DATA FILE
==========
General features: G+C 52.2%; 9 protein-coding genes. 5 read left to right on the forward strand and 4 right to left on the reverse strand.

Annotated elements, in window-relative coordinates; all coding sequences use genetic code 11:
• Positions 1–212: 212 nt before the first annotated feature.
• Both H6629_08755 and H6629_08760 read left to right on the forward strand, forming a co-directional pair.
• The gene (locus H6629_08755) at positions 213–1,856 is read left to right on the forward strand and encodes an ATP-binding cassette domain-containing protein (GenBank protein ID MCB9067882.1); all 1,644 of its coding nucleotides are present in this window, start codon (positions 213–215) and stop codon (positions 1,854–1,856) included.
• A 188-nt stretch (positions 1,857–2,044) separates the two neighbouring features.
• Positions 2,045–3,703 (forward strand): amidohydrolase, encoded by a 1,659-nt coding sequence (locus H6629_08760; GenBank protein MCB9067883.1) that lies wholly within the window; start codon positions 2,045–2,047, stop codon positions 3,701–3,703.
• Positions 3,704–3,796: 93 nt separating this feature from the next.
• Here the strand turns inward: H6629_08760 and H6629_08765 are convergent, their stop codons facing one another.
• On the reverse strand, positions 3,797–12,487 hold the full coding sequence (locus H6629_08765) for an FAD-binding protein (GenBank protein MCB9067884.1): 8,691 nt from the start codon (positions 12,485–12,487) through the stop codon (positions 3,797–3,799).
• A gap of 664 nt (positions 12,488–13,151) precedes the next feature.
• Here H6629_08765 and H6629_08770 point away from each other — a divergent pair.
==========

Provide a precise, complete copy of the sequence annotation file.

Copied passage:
General features: G+C 52.2%; 9 protein-coding genes. 5 read left to right on the forward strand and 4 right to left on the reverse strand.

Annotated elements, in window-relative coordinates; all coding sequences use genetic code 11:
• Positions 1–212: 212 nt before the first annotated feature.
• Both H6629_08755 and H6629_08760 read left to right on the forward strand, forming a co-directional pair.
• The gene (locus H6629_08755) at positions 213–1,856 is read left to right on the forward strand and encodes an ATP-binding cassette domain-containing protein (GenBank protein ID MCB9067882.1); all 1,644 of its coding nucleotides are present in this window, start codon (positions 213–215) and stop codon (positions 1,854–1,856) included.
• A 188-nt stretch (positions 1,857–2,044) separates the two neighbouring features.
• Positions 2,045–3,703 (forward strand): amidohydrolase, encoded by a 1,659-nt coding sequence (locus H6629_08760; GenBank protein MCB9067883.1) that lies wholly within the window; start codon positions 2,045–2,047, stop codon positions 3,701–3,703.
• Positions 3,704–3,796: 93 nt separating this feature from the next.
• Here the strand turns inward: H6629_08760 and H6629_08765 are convergent, their stop codons facing one another.
• On the reverse strand, positions 3,797–12,487 hold the full coding sequence (locus H6629_08765) for an FAD-binding protein (GenBank protein MCB9067884.1): 8,691 nt from the start codon (positions 12,485–12,487) through the stop codon (positions 3,797–3,799).
• A gap of 664 nt (positions 12,488–13,151) precedes the next feature.
• Here H6629_08765 and H6629_08770 point away from each other — a divergent pair.